It’s a strange thing to be in Southern California when the holiday’s roll around. As Steve Goodman used to say, "There’s not a single reindeer and it hardly ever snows: the temperature is 84 degrees."
I’m hanging out on the beach with Shelby: She’s kind of polite about the trench coat and in SoCal, it’s not the strangest thing you see at the beach. Santa? He’s in Malibu, driving a Rolls-Royce limousine, fronting a flock of surfer chicks doing foofy drinks with the elves in the back. The reindeer are training in the sand for standing takeoffs with a couple of Frisbees working on the side. They have a few illegals handling the cleanup duties to keep the sand flies happy. It’s California.
This is a strange old place for a Bear. The song of the surf is sonorous: simultaneously powerful and soft, it can carry you to a place both relaxed and alert. The coastal waters are where we first were born to the land and its level of salt is perfectly reflected in our blood: The ocean truly runs in our veins. An hour on the beach leaves you in a netherworld of comfortable languor. The weather is so perfect that it loses its meaning – no one comments on it, because there’s nothing to say. It is sattwa, the guna of harmony. The Japanese call it ‘wa’.
It’s a strange old place to be Chargers fans, too. You have to figure out which Chargers you root for – the ones that everyone knew would go to the Super Bowl? The ones who were going to challenge the Patriots for the longest winning streak. Yes, those guys. Seen them lately? Remember all those kinds of articles? Sure, me too. But the team they’re getting out here seems to be mired in qi-sucking mediocrity, while still mouthing assurances of similarities to last season.
A lot of teams get caught up in the joys of next year. Next year we’ll get ‘em, they say. Next year we’ll be better. Even MHR fans talk about next year, next draft. But in the land of the Sandy Ego, it’s all about last year. And there, as Willie the Shake once penned, is the rub.
The San Diego Union Tribune, too, sings the incessant refrain of last year. "The Chargers were just one game better after 10 games last year. This is the week they embarked on an eight-game win streak that took them to the AFC Championship Game." The pelican grabbed that crab and pounded it on the rock with a bossa nova beat. It’s a drum that they love to play out here.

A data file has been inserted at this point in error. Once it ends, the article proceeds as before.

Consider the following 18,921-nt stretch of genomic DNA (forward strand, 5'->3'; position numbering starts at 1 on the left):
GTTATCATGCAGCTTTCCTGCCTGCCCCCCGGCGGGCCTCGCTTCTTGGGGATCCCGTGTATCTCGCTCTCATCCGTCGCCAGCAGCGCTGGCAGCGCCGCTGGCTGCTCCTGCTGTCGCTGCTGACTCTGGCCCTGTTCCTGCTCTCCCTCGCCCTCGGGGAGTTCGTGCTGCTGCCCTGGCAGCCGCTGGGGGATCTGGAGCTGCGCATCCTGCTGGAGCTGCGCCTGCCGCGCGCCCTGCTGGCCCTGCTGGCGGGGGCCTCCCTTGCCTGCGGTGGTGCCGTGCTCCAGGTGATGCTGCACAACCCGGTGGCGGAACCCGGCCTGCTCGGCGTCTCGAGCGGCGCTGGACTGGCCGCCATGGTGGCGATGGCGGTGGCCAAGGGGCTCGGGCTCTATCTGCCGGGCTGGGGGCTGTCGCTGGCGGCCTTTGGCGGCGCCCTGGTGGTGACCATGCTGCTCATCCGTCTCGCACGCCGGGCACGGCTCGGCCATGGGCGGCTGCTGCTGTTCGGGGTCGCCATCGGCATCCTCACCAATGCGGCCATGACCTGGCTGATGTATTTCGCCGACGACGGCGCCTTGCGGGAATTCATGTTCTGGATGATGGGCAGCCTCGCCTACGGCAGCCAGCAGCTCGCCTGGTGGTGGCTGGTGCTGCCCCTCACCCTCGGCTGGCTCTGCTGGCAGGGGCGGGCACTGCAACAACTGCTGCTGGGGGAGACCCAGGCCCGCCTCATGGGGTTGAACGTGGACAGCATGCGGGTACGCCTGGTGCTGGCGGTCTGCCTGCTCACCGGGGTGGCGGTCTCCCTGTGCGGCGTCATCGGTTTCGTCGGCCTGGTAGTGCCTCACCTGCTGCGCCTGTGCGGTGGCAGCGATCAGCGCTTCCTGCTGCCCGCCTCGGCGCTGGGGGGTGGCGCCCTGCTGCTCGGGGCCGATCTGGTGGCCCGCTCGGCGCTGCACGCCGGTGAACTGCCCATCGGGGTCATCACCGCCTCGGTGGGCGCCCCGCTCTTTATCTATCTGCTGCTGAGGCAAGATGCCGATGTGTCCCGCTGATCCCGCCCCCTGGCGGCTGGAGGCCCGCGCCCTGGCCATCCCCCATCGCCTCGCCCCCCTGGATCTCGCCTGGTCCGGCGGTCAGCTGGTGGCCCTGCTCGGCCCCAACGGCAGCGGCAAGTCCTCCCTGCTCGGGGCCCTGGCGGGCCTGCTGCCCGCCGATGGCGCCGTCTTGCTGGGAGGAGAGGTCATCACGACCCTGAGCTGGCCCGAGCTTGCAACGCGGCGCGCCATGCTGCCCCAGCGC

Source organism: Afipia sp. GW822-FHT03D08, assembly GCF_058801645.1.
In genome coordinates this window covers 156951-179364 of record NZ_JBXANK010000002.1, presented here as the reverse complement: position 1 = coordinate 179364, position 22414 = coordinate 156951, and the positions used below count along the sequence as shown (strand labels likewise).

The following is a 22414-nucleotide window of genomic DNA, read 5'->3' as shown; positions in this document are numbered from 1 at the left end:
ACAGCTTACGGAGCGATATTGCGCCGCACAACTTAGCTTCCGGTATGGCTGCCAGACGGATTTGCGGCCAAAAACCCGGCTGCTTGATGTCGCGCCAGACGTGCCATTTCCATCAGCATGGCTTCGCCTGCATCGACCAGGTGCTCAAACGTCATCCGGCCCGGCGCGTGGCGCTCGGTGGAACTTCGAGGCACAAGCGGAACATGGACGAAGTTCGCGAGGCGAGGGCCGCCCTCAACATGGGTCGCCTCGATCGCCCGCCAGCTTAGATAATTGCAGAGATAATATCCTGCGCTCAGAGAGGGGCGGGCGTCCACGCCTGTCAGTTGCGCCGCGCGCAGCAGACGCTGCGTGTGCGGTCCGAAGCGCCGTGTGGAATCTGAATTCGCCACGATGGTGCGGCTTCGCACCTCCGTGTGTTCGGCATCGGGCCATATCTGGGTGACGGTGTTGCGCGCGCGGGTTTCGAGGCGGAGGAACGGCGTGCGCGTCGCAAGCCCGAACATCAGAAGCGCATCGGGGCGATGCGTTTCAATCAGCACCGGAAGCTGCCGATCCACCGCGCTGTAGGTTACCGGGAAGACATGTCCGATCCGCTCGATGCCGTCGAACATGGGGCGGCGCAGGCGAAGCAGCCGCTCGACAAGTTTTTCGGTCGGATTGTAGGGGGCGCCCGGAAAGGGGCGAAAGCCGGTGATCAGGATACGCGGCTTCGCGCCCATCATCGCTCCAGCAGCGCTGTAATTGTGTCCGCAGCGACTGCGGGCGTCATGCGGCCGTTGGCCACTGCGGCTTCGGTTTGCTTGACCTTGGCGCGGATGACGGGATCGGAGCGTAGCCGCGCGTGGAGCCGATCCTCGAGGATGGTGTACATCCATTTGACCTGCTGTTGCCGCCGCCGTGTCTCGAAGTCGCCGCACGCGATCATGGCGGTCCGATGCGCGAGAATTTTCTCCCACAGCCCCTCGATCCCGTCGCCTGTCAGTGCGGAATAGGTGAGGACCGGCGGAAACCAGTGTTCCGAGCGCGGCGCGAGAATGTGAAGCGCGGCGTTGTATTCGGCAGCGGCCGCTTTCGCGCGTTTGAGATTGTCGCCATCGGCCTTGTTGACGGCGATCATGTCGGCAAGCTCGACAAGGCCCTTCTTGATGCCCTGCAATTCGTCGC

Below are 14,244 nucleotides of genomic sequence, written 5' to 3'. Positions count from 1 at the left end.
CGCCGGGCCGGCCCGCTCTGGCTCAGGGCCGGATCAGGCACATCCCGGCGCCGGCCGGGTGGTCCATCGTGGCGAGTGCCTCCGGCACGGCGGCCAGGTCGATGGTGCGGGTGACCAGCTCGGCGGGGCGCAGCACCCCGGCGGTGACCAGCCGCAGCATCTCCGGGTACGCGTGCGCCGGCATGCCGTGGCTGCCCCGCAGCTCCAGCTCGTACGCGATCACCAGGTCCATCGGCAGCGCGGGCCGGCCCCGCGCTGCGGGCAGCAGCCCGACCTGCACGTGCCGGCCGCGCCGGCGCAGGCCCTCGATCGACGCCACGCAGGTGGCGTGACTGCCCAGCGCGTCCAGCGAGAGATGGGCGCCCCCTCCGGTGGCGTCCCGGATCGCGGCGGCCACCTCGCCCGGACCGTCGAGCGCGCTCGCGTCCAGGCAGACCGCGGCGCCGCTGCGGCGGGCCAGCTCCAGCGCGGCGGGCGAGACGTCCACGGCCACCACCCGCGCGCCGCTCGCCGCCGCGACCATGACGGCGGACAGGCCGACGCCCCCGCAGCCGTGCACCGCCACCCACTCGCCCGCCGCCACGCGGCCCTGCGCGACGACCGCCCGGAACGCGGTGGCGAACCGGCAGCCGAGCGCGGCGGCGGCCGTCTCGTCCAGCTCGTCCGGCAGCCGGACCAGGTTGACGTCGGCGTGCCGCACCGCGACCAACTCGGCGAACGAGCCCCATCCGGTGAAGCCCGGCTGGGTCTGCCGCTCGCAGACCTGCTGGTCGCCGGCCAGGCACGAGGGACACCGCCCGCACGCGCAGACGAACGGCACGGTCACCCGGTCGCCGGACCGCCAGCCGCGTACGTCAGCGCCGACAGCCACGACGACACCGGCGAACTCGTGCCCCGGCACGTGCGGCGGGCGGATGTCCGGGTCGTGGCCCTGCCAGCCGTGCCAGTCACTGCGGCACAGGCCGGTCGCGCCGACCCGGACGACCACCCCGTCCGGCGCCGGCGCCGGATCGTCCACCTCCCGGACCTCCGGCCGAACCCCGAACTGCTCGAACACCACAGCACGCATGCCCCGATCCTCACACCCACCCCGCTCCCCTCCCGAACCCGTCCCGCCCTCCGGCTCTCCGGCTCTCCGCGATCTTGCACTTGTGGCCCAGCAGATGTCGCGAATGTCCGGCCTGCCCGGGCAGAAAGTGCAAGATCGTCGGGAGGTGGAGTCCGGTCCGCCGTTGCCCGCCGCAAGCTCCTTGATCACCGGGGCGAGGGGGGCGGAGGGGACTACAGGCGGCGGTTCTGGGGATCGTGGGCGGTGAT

Turner stood at the podium for his post game press conference after Sunday’s game, and he seemed to speak in the tones of the 10 year old that had broken a vase. His posture insisted that it was no one’s fault, and I half expected him to tell a reporter as much. When the Broncos won this weekend I heard a half dozen players compliment Coach Shanahan. I don’t hear that about Norv Turner, that kind of confidence. Turner said he has been impressed by his team's "attitude and resiliency after tough games." He mentioned last year, too. Everyone does.
"We've been in tough situations where games could have gotten away from us," Turner said. "We didn't let that happen." But oddly, it did happen – they lost those games. The issue of ‘by how many points’ may comfort the mind, but it doesn’t change the W column.
Perhaps it’s just the onus of losing, dampening their sinews and sapping the fire of their strength. Perhaps creeping Norvism really is taking its toll. Teams often take on the personality of the head coach: Shanahan burns with the desire to win another SB. Parcells will not tolerate anything but physical, demanding play. Tony Dungy’s Colts have taken on his cerebral exactitude. And the San Diego Chargers seem to be taking on the bland perplexity that Turner exhibited Sunday night and Monday at the podium.
LDT’s conference was different – his was a burning fury, seething just beneath the surface, his anger spoken yet unexpressed; his frustration is palpable. He believes that he is well now, that he is back. He barely contains himself, and has spoken privately about his discomfort that his number is not called more. To him this is the way home, the golden path of armed resistance. But weeks come and go and the running game doesn’t materialize.
LDT has 182 attempts, 686 yards, a 3.8 ypc and an anemic 5 TD this year. He might not be completely right, but there’s no question that he has a point. The Bolts and the Broncos have been more the same than different in that they both had decided by circumstance to put the weight of winning on the arms of their young and gifted QBs (Rivers has a 100.4 rating, with 296 attempts and 191 completions, he has 2513 yards and a league leading 21 TDs).
But their rivers aren’t flowing in quite the same direction, and the ball and the games keep falling just a little short for the lightning lads. The Broncos seem to be learning and growing but the Chargers haven’t quite figured who they are yet, and in November that’s cause for worry. They lack a path; longing for one, they are homesick for a land they have never seen.